As we follow Anxious Angelica on a regular week day, we can see that depression has ups and downs through the day. We now know her current habits and context to understand her frustrations.
The Journey Map allow us to understand our personas. It keeps us focus on making an impact and fix the problem areas.
We have diverged and now we need to converge to make a decision. There are many useful tools/apps in the market, but our users don't seem to find help when they need it. Perhaps, the idea of bringing all these tools together into one app will make a bigger impact in our users - High Impact — Low Effort.
For ideation in this project, we apply the MOSCOW method for feature prioritization.
For the Must Haves we included the business needs, share with your therapist, and CBT (Cognitive Behavioral Therapist), as this type of therapy has been shown to be one of the most effective therapies for a wide variety of people who suffer from depression (as seen in https://www.nami.org/learn-more/treatment/psychotherapy). We have also focused in our users' current pains and problems for our MVP.
After research and ideation, these are the best guess on what will have a biggest impact for our user.
Our MVP is:
Free 24/7 chat bot and Support line.
Based on the context of this application and the user research findings, we will start our design process for this project with an app, since our main core is to be available to our users 24/7.
We will focus on a native iOS App first, and only after achieving a good standard we will try to have this tool available also in a native Android App if developed.
Having defined the MVP for our app, we moved forward to the structure information architecture and created a User Flow. The User Flow helps us map and define how our users can accomplish a task. It is created before wireframing so that we can plan the screens that need to be generated.
This user flow shows the steps a return user would have every-time they interact with the app.
Now, we can move to low-fidelity paper prototype.
Low - Fidelity Prototype
I tested my screens and I was pleased to see most people could successfully navigate through the “happy path”. Yet, there was a lot of things to improve, but the bright side is that the testers expressed enthusiasm about the app.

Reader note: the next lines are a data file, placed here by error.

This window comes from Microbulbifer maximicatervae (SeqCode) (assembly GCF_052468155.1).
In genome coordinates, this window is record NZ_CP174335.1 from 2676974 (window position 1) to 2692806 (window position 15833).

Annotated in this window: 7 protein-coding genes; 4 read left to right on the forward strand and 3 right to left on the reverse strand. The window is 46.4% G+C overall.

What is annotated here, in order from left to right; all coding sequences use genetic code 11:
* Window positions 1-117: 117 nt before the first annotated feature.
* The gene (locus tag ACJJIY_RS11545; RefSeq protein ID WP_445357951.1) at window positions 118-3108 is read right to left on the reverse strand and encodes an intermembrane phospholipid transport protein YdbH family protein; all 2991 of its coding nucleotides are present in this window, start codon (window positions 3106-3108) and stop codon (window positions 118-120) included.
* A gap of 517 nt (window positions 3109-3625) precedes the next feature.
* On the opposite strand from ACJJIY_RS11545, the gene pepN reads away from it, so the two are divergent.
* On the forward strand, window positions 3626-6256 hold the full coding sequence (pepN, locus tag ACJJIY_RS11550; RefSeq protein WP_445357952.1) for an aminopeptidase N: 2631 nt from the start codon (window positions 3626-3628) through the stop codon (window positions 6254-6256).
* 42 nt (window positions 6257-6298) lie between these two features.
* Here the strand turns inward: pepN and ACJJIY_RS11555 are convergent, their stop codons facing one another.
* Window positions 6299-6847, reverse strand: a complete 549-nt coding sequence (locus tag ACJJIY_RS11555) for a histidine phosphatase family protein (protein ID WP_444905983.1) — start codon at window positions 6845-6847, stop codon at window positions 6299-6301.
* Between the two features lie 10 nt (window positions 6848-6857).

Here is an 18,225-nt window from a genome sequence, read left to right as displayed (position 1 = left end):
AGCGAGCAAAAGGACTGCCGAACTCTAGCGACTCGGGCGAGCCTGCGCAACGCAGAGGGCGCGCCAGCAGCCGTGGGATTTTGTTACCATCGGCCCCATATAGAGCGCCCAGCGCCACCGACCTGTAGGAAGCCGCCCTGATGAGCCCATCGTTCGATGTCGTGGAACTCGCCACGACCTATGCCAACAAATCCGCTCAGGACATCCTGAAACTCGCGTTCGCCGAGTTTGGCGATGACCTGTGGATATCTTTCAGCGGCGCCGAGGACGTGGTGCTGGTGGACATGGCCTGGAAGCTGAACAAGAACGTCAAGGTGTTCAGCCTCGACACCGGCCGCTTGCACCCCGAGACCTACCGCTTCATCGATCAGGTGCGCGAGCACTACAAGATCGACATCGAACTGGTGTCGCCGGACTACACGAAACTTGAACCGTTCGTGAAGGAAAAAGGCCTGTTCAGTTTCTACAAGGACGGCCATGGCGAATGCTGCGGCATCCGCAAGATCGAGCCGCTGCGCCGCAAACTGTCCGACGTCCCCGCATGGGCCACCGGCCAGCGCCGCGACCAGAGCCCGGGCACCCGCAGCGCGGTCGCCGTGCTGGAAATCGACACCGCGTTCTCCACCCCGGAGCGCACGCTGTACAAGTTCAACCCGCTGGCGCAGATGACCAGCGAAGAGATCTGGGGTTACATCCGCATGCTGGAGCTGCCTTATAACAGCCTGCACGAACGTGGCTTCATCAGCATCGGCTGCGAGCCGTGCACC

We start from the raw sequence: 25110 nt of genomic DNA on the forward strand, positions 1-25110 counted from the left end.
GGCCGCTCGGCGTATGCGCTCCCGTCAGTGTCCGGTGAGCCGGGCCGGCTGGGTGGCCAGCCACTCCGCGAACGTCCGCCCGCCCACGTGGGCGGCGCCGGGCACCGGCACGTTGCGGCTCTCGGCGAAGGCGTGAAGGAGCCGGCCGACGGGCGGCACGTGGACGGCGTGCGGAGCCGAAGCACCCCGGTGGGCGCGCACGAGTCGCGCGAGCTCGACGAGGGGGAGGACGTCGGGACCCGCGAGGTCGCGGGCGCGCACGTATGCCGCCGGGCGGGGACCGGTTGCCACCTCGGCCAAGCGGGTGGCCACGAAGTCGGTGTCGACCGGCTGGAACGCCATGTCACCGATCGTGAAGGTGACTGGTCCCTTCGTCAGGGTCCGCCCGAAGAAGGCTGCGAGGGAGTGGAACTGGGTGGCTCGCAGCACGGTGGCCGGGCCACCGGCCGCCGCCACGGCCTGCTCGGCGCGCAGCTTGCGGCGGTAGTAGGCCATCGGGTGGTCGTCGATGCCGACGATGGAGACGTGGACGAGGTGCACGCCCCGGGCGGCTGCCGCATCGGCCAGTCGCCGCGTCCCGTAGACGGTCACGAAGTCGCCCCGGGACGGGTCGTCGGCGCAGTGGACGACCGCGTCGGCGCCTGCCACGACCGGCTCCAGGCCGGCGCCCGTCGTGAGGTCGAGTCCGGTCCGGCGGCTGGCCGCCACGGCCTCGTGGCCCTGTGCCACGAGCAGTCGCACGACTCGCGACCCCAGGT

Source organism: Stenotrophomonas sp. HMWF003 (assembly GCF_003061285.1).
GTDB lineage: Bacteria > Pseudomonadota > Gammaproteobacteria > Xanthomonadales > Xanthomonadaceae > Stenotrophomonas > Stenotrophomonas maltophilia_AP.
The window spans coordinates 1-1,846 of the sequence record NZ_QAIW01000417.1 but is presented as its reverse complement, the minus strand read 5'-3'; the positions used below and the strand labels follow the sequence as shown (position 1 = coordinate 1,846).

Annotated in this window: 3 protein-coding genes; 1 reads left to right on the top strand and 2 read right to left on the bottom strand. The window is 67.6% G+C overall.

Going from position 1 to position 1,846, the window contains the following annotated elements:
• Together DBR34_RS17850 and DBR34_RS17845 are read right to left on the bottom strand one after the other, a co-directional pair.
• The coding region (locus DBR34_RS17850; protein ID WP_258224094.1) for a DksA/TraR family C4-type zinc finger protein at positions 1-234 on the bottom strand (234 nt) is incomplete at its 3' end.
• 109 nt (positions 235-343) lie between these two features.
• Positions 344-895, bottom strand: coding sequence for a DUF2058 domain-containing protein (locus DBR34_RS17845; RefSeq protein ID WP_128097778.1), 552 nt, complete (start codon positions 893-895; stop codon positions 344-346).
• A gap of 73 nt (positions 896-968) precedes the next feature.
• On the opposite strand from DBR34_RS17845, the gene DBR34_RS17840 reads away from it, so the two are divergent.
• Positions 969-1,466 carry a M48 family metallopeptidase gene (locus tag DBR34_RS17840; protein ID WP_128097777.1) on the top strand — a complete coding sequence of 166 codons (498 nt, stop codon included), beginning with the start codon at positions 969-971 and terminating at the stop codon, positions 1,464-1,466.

Then, we moved on to improvement — From Lo-Fi to Mid-Fi prototype. The following screens needed to be redesigned to match our user expectations.
From Low- Fi to Mid- Fi
After all these changes were done, I tested the Mid-Fi with Invision. This time the results were great: The testers loved the new layout, and said they could totally picture themselves using the app. Also, 100% of the testers were able to complete all the tasks.
Thanks to valuable feedback, I felt confident moving on to the UI process. A few additional changes were made in High- Fidelity prototype based on their feedback.
Visual competition analysis
To start the UI process, I did a visual competition analysis. This is another glimpse of our users' mental model. Here we visualized what our users are expecting in terms of color palettes, typography, and others.
Visual competition analysis
I then chose possible brand attributes that represented how I wanted CareRoad to feel, and created a moodboard that mirror those attributes. I completed 14 desirability tests, getting positive feedback that matched the adjectives.
“It makes me feel calm and peaceful”
“The flower makes me think of a new beginning”
“I see freedom”
Those feelings and feedback were also translated onto the Style Tile, defining further elements such as the logo, fonts, primary and secondary buttons and the overall tone of CareRoad.
Style Guide — Atomic Design
Before I started with the app creation in High- Fidelity, I put together different components to create symbols that can be reused throughout the site. This helped me mock up pages quickly and easily. It also serves as a guide in keeping all design elements consistent across the board.
Fact: With Atomic Design, you use predefined symbols/atoms to create the site layout. This reduces the likelihood of writing duplicate codes for developers.
Quick recap before I walk you through how CareRoad will look…
The users pain points are:
Users can’t access to their therapist when they most need it.
Users don’t know how to measure their progress.
Our MVP is:
Free 24/7 chat bot and support line.
Note: For the purpose of this project, the client wanted the prototype to focus on the main user flow that will be the defining factor of the user experience, and not worry about:
so, this is CareRoad!!! :) High- Fidelity Prototype.
High — Fi Prototype. CareRoad
High-Fi Desirability test
100% of the users were able to complete the tasks.
Users felt the layout was clear and easy to understand. They also felt calm and happy to use the app.
I initially used the Initial background (left) for the High-Fi, but 60% of the users said it made them feel calm but sad. Therefore, I tested two more options (Middle and Right) on an A/B experiment with the users, resulting in the Final background (Right) as their favorite one matching CareRoad’s attributes.
Get to know CareRoad… :)
Mood Tracker (left). Chat bot (right).
Share your progress.
Day and Night Mode.
Gardening — Daily activity tracker.
Here is a micro interaction made with Flinto, showing the users’ interaction with the mood tracker feature.
Immediate feedback is necessary for every task completed.
We need to guide the users to complete the tasks instead of counting on them to independently do it. Don't make the user think!
Testing our prototypes at any stage of the design process is crucial for a good user centered product design.
A user flow for secondary persona (Ex.: Therapist).
If developed, we would also like to monitor specific metrics, such as, app enrollments and increase of membership.